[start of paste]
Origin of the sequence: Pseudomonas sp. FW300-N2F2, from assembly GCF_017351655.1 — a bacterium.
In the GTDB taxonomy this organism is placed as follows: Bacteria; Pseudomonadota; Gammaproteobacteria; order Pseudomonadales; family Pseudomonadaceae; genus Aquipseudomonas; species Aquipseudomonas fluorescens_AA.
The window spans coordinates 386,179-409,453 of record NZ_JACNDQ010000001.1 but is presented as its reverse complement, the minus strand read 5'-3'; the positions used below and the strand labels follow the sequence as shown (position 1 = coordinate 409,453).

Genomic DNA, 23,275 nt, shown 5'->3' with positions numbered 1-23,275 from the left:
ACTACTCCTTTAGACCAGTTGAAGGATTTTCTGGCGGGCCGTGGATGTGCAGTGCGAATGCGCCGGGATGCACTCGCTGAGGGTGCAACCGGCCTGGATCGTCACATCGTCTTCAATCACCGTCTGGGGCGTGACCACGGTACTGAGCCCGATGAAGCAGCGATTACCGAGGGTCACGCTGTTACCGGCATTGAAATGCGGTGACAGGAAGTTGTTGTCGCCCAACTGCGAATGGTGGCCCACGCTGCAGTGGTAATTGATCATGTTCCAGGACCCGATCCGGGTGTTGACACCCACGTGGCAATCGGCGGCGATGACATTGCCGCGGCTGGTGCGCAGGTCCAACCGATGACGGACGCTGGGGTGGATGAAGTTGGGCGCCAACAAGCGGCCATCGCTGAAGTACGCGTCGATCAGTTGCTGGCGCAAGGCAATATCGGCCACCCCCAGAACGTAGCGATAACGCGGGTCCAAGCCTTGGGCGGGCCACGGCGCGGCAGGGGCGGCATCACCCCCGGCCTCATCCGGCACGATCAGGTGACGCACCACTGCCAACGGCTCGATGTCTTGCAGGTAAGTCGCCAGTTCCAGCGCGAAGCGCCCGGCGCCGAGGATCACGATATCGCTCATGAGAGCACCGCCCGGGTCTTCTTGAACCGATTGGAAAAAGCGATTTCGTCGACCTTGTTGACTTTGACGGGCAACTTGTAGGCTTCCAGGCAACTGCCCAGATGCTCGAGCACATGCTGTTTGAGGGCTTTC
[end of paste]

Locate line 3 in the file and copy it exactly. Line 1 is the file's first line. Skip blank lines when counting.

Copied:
The window spans coordinates 386,179-409,453 of record NZ_JACNDQ010000001.1 but is presented as its reverse complement, the minus strand read 5'-3'; the positions used below and the strand labels follow the sequence as shown (position 1 = coordinate 409,453).